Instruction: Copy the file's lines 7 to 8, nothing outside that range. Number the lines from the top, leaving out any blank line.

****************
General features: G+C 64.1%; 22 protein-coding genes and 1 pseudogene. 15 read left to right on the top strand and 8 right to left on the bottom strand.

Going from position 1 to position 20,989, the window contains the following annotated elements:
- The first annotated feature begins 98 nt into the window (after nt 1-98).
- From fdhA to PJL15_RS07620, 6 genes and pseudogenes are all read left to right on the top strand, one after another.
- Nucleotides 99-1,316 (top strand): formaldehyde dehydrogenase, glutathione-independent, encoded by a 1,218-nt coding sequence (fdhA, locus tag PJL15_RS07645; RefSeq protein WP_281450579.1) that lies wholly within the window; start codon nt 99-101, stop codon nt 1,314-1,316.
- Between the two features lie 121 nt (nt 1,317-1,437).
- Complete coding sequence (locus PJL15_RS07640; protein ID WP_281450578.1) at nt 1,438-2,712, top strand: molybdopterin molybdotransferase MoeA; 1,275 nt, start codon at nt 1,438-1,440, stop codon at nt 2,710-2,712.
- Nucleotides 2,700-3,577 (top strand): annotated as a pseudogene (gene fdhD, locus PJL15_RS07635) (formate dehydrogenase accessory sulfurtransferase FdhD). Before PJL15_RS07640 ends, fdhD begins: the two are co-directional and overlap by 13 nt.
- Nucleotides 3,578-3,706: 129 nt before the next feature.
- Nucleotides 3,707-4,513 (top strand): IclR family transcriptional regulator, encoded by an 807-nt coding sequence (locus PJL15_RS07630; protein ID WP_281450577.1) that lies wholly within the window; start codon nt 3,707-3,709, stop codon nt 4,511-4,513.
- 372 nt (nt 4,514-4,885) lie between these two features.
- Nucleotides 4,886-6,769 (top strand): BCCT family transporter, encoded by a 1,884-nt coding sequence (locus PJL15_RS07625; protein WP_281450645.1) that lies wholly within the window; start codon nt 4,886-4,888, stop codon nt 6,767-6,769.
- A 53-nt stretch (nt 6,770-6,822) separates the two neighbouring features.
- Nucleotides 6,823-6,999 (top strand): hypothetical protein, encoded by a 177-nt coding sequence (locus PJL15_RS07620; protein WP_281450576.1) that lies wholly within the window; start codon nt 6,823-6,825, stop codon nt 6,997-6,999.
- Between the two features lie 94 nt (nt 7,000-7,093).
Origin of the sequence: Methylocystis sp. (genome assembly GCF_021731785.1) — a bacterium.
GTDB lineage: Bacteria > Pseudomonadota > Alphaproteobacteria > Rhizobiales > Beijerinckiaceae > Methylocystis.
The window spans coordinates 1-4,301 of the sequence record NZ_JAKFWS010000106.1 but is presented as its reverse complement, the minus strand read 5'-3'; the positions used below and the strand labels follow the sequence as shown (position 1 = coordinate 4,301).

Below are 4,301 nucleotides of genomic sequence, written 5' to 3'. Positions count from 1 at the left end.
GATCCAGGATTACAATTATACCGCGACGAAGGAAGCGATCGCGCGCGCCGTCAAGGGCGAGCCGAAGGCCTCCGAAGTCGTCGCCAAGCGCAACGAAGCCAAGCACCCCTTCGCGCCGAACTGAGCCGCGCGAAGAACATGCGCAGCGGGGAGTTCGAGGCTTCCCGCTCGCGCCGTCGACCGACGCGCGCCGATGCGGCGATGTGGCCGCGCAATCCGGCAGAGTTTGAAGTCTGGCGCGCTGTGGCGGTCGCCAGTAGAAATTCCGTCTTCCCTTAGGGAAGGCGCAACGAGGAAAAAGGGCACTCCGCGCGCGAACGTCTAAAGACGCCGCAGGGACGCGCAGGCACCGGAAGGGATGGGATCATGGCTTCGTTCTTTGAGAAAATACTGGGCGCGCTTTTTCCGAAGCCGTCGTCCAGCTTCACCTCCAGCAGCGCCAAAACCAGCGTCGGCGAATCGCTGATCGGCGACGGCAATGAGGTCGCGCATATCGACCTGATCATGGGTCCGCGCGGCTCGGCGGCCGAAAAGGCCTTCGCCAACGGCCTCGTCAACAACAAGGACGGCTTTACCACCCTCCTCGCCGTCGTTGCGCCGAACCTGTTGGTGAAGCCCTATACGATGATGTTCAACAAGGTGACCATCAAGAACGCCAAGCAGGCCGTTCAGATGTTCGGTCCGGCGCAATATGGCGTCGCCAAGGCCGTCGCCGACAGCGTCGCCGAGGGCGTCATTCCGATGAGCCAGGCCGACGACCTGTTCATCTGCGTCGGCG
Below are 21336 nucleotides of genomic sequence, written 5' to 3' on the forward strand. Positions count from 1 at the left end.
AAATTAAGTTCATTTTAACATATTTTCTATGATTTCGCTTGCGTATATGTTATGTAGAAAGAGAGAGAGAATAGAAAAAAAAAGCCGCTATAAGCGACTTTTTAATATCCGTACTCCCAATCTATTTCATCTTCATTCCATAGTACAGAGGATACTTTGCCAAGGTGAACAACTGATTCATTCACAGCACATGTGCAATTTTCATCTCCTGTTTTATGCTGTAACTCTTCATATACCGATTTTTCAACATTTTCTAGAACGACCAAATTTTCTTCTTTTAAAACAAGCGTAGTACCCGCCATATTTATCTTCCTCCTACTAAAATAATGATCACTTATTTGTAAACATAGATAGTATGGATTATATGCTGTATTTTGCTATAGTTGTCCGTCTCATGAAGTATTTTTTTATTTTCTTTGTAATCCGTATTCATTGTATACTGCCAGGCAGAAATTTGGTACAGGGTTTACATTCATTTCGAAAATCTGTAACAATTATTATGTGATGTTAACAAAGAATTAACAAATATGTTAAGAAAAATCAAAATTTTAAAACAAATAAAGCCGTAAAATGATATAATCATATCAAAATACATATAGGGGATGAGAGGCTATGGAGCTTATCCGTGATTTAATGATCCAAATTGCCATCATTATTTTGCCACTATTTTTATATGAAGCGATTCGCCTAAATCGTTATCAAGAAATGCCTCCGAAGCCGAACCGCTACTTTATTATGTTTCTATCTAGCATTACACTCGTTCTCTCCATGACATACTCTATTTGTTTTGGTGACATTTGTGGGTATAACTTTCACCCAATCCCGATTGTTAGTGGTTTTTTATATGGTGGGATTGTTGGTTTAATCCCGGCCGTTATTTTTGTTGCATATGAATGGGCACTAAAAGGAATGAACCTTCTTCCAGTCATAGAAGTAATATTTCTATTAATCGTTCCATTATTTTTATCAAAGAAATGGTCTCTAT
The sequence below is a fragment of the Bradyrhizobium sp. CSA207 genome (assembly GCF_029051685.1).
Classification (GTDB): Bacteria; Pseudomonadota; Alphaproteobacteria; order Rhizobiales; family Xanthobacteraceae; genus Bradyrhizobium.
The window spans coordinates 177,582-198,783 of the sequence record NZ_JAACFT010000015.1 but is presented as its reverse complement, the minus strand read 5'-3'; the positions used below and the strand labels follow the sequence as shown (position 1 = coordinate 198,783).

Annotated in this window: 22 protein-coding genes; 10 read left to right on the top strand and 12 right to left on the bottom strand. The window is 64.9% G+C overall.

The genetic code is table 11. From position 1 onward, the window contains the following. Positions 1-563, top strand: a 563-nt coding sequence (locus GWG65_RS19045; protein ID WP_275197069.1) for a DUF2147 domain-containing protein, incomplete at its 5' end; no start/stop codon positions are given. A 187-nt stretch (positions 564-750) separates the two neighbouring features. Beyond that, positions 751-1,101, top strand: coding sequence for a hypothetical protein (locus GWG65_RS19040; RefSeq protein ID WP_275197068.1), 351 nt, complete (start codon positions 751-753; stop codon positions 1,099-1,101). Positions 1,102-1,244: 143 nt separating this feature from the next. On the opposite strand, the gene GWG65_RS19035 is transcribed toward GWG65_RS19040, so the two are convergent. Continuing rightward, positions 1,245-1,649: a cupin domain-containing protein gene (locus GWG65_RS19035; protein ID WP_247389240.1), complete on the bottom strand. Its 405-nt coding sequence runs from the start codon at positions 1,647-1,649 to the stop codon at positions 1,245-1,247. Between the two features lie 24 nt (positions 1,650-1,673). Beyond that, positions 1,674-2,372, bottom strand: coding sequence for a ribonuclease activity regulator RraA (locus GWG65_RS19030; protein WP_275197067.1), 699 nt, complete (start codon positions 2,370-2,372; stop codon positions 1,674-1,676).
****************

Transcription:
- Complete coding sequence (locus PJL15_RS07640; protein ID WP_281450578.1) at nt 1,438-2,712, top strand: molybdopterin molybdotransferase MoeA; 1,275 nt, start codon at nt 1,438-1,440, stop codon at nt 2,710-2,712.
- Nucleotides 2,700-3,577 (top strand): annotated as a pseudogene (gene fdhD, locus PJL15_RS07635) (formate dehydrogenase accessory sulfurtransferase FdhD). Before PJL15_RS07640 ends, fdhD begins: the two are co-directional and overlap by 13 nt.